Arrowhead 3 Theatre

6431 Tara Boulevard,
Jonesboro, GA 30236

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Additional Info

Previously operated by: AMC Theatres, Weis Theatres

Functions: Medical Center

Previous Names: Arrowhead Cinema Centre

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News About This Theater

Arrowhead 3 Theatre

While the Plitt Southlake Theatre was the classiest cinema on the south side, the Arrowhead Cinema Centre was the area’s state of the art big screen complex. Opened by the Weis Theatres circuit on December 18, 1974 with Al Pacino in “The Godfather Part II”, the Arrowhead Theatre’s design was a dynamic mix of concrete, aluminum and steel.

The Arrowhead Theatre had 3 large square auditoriums, all equipped with giant screens and incredible sound. The lobby was situated in the front centre of the auditoriums and featured a really neat circular concession stand. Andy Warhol would have loved it! The Arrowhead Theatre was one of the elite four metro Atlanta theatres to present the first run of “Star Wars” in 1977. It was closed on March 30, 1989. The building was still standing in 2018, looking unused.

Contributed by Jack Coursey

Recent comments (view all 10 comments)

brazilianjiujitsu on December 16, 2005 at 6:47 am

This was a great Theather. I went there as a small child during the 70s till it closed in ‘89. I saw many of movies there… Star Wars, King Kong 76, The Deep, Inframan, Enter the Ninja etc. The theather became a dollar theather in '84. The last move I saw there was Hellraiser 2. After it closed, it became Comcast Cable. Now it is a medical center. I sure do miss it.

JesseBrantley on February 13, 2006 at 1:47 pm

This was another theater of my youth. In the early 70’s you could see any first run movie here (These include Jaws, Star Wars, Close Encounters of the Third Kind.)

I remember going to see matinees here after working all night. When AMC took over, they made the lobby look better. I guess now it could survive as an art house. Unfortunately it is probably gutted out and is now a trade school.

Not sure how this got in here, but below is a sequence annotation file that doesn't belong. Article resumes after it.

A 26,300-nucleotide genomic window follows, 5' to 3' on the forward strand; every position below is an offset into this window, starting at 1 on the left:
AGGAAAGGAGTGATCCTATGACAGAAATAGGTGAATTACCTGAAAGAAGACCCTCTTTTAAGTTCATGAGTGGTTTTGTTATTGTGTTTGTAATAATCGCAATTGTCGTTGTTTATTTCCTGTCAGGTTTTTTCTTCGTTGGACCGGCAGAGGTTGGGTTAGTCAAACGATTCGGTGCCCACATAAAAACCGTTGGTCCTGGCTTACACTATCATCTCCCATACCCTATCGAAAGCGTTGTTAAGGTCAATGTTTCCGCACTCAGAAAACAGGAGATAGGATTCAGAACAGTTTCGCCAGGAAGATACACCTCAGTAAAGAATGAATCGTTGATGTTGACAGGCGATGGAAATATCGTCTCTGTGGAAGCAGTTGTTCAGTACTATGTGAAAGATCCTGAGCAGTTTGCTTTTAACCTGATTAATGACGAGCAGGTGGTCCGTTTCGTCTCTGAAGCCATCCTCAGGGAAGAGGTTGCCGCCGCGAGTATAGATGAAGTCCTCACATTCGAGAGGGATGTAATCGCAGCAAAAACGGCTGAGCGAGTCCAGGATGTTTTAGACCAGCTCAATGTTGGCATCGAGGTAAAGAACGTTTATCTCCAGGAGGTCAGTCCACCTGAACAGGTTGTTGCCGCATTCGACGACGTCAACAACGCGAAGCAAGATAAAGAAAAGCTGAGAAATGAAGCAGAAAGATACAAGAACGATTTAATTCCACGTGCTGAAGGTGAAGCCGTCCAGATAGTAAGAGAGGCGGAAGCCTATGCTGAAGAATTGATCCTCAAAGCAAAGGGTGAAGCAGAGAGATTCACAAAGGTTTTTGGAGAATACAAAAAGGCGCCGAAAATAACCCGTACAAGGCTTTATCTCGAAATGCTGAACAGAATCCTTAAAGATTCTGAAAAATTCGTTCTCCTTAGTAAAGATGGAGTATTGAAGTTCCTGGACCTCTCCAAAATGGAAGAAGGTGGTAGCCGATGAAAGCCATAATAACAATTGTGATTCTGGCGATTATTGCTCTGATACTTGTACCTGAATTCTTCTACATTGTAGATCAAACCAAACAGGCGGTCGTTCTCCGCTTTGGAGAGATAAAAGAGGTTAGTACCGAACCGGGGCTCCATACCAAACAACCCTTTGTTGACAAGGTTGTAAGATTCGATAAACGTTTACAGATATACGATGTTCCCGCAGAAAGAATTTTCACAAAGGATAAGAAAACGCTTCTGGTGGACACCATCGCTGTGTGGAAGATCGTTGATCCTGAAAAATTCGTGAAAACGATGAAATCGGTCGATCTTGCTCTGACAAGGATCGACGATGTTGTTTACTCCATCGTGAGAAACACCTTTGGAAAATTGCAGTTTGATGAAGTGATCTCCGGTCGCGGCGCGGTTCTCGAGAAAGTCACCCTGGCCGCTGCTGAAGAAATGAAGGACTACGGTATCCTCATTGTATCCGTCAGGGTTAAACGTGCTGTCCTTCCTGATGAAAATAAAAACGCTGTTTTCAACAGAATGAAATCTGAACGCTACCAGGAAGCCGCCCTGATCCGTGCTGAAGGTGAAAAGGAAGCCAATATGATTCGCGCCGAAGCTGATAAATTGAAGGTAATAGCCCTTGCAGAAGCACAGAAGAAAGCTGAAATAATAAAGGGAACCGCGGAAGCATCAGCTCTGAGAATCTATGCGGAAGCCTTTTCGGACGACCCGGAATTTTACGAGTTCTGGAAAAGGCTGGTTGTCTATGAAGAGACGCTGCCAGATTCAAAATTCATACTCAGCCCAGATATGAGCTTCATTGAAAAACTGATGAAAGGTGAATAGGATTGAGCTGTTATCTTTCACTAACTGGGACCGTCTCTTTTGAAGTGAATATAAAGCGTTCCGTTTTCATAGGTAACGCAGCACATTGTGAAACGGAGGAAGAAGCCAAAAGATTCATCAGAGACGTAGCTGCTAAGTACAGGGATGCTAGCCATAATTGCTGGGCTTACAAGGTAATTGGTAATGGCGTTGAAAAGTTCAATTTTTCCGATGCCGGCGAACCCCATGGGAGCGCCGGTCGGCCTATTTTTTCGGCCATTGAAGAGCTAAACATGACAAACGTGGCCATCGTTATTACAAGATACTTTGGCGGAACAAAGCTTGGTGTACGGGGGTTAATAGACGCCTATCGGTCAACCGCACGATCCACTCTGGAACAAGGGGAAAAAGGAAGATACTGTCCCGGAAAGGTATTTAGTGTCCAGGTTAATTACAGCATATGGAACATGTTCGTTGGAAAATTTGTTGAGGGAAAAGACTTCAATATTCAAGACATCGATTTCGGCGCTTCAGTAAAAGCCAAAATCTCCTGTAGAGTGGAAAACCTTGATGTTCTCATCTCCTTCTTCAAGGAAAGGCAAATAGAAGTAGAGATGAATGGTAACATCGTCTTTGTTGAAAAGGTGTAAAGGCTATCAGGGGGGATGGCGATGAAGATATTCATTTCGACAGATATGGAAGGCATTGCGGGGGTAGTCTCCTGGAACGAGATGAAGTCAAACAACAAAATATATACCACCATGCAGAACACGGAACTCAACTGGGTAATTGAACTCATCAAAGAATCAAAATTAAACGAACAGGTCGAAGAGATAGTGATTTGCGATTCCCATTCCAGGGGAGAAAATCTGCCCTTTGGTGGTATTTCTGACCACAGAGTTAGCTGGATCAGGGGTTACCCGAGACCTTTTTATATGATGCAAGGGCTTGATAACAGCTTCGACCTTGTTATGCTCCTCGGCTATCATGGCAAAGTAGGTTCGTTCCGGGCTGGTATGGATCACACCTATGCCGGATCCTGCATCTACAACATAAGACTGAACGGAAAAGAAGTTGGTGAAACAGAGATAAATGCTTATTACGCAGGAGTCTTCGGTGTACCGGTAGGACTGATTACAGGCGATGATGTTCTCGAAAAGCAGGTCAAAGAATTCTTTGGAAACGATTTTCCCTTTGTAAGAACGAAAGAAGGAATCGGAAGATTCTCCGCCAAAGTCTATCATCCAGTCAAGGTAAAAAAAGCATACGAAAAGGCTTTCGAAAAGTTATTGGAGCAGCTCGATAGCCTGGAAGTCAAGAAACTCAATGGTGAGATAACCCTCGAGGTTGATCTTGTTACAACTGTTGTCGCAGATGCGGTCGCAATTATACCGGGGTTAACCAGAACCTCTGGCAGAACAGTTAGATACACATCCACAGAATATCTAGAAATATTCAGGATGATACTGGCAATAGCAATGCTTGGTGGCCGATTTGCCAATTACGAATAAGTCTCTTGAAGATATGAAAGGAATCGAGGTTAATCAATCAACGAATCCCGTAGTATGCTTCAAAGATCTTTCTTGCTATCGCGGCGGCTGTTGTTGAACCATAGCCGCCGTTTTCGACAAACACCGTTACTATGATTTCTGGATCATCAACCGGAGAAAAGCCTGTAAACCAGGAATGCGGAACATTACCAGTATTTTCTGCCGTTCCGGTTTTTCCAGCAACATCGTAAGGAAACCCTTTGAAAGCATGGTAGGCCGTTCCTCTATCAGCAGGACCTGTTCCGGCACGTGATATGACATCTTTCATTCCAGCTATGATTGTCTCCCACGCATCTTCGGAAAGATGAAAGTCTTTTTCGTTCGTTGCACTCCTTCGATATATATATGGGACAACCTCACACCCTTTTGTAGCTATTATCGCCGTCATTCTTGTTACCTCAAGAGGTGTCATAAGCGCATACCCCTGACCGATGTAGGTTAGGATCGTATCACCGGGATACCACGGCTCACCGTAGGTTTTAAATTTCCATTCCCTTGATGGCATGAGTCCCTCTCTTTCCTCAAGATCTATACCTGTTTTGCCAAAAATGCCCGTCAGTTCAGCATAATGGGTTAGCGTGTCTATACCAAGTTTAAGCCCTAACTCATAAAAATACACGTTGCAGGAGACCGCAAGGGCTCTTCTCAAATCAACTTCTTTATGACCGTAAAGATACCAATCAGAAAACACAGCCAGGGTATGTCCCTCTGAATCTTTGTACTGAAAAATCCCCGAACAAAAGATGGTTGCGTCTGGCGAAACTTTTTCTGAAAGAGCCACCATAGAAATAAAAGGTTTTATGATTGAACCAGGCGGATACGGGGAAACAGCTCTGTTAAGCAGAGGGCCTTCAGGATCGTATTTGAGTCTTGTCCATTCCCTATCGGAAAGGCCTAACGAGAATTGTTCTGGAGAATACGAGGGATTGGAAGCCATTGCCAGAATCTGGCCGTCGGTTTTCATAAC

I hate to see all the old things go.

Jedireject on June 1, 2008 at 8:05 pm

I lived at this theatre in my youth and through High School when it was a dollar house. It was a great date theatre as a couple of the houses had little coves to the left and behind the entrance doors to the theatre where you could sit, watch the movie and have a little privacy. Unfortunately the area started going down and all the newer theatres finally shut it down.

JFBrantley on July 1, 2010 at 8:19 am

Here is what the Arrowhead 3 looks like today.

StanMalone on March 7, 2015 at 7:15 am

As a northsider, I never attended this theatre and only drove past it once. I believe it opened Christmas 1974 with its prime feature being Godfather Part 2.

Starting in 1971 Weis went on a big expansion in Atlanta converting the old Peachtree Art into the Weis Cinema, opening and then twinning the Broadview, buying the Peachtree Battle Mini Cinema and then in the summer of ‘74 the rest of the mini cinema chain, finishing and opening the Franklin triple, and then building this one. I never worked for Weis so I can not say for sure, but I think that Arrowhead and Broadview were the only ones that were Weis built. All of the others were pick ups of existing theatres and since the Broadview was a conversion in an existing shopping center that would make this one the only one built new from the the ground up.

Weis used the same decorator in all of their Atlanta locations and this resulted in a lot of curves, bends, odd colors and strange lighting in the lobby areas as described above. I personally did not care for the style, but it certainly attracted attention. Mike Rogers has described the Weis Cinema in Augusta as having some sort of lighted tunnel that you walked through.

Weis was a believer in putting up big advances to outbid the competition for the best movies, and in the first half of the 70’s this worked well for him, especially in the Buckhead theatres, Capri and Fine Art. Love Story, Ryans Daughter, Poseidon Adventure, Godfather, American Graffiti, Last Picture Show, just to name a few. When the exclusive run practice started to ease up and outlying areas started to get the big bookings Weis started building places like this. He hit it especially big with Star Wars when he opened it here, Franklin Road, and Doraville on opening day. Loew’s Tara was the only non Weis booking for Star Wars.

In the late 70’s some bad booking choices combined with the arrival and / or expansion of national chains AMC and GCC caused Weis to sell off most of his properties outside of his hometown of Savannah. Some locations went to AMC, Lefont, and Drafthouses and others closed up. This one hung on for a while but the birth of the multi-plex and mega-plex meant the end for anything less thatn 12 screens.

Scott Neff
Scott Neff on August 16, 2018 at 7:26 pm

Surprisingly, AMC operated this theatre after Weis and likely did so until it closed in the mid/late 80’s.

Rstewart on August 18, 2018 at 6:26 am

AMC also picked up the Franklin 3, if I recall correctly at one point all AMC had in Atlanta was the Omni 6, Arrowhead 3 and Franklin 3.

50sSNIPES on May 3, 2023 at 3:39 pm

Last operated as a $1 second-run house, and it closed on March 30, 1989.

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